I used my smartphone to scan the QR code that brought up a menu of two salads, six shared plates, three large plates, and gelato or sorbet for dessert. It’s a menu for a restaurant in recovery.

The spring salad brought strawberries, blueberries, red onions, nubs of goat cheese and roasted hazelnuts on a bed of lettuce greens lightly coated in a balsamic poppy seed dressing. The fresh mélange hit the mark for complementary flavor and texture notes — sweet, salty, crunchy, soft. Add a protein (chicken, shrimp or salmon) for an upcharge, and it would be substantial enough to call dinner.

Half of the shareable options are selections of cheese and cured meats. The other choices — burrata, hummus and whipped feta — are of the dip or swipe variety. The house-made burrata, in particular, was a pleasure to dig into. Cut through the outer shell of mozzarella, and cream and curds ooze forth, begging to be spooned with garlicky pesto onto grilled ciabatta.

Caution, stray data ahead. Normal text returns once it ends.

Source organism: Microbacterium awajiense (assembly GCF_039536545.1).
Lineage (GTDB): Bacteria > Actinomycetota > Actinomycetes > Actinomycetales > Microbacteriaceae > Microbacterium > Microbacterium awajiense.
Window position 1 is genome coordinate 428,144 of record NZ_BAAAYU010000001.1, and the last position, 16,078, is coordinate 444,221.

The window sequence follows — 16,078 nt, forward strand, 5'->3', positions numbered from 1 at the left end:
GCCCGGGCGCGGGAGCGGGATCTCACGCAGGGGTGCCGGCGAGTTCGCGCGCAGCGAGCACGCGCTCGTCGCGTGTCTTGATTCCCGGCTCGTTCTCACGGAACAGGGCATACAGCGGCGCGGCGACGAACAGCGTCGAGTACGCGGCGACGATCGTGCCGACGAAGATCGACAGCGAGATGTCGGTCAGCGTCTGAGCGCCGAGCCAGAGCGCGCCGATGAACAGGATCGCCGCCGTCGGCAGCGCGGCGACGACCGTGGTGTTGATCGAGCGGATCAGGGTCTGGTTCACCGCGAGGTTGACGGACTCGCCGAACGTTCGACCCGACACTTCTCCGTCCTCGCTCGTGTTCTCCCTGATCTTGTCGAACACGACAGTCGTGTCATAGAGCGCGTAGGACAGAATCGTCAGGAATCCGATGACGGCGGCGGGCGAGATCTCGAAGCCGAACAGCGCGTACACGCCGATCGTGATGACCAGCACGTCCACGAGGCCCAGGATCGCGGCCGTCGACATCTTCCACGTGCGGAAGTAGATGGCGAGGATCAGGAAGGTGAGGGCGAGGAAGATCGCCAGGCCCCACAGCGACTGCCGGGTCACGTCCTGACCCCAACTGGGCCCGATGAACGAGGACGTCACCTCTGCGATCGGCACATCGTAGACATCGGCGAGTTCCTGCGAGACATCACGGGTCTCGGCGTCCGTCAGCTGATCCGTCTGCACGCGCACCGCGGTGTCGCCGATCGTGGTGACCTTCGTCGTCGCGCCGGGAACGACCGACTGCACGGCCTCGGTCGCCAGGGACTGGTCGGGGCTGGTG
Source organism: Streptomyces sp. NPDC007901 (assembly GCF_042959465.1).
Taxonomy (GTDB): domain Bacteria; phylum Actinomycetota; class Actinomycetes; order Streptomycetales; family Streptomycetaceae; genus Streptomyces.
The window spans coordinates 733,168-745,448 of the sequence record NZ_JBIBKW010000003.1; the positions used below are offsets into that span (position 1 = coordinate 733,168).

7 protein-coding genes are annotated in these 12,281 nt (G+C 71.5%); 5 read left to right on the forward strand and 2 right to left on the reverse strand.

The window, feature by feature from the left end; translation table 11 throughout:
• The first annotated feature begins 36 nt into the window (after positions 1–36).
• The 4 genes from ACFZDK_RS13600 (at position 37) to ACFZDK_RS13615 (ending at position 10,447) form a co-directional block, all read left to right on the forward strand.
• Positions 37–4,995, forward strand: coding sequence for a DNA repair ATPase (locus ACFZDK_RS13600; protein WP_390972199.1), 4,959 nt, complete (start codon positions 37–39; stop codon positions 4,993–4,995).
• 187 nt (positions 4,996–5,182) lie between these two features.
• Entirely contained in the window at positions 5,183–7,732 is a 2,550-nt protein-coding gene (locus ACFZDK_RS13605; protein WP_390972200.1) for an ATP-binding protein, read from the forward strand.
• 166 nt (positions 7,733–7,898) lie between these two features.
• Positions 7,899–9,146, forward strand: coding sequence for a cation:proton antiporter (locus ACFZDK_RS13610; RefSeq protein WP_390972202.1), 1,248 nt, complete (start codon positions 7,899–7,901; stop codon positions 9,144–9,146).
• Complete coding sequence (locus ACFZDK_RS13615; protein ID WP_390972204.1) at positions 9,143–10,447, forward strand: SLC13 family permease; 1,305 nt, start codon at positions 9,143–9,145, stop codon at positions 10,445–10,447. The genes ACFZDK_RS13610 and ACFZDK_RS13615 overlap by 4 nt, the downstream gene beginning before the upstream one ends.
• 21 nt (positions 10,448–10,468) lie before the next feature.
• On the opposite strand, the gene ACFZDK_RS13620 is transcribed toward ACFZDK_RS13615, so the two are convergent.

House-made burrata with cherry tomatoes and a garlic-laced basil pesto is among shareable plates at City Winery. (Ligaya Figueras / ligaya.figueras@ajc.com)
Caption
House-made burrata with cherry tomatoes and a garlic-laced basil pesto is among shareable plates at City Winery. (Ligaya Figueras / ligaya.figueras@ajc.com)

Credit: Ligaya Figueras

Credit: Ligaya Figueras

Boundary-breaking? No. Satisfying? Absolutely — especially on a breezy patio in summertime. Ditto for the pan-seared salmon entree that brought a crisp, moist fillet on a bed of Israeli couscous with cooling green goddess dressing.

I’ll look forward to Artley’s upcoming plans to add braised short rib to the menu and to incorporate the winery’s vino into dishes like braised chicken and an heirloom tomato carpaccio.

Pan-seared Atlantic salmon is among the few large plates available on the limited menu at City Winery. The dish comes with Israeli couscous, blistered cherry tomatoes and a green goddess dressing. (Ligaya Figueras / ligaya.figueras@ajc.com)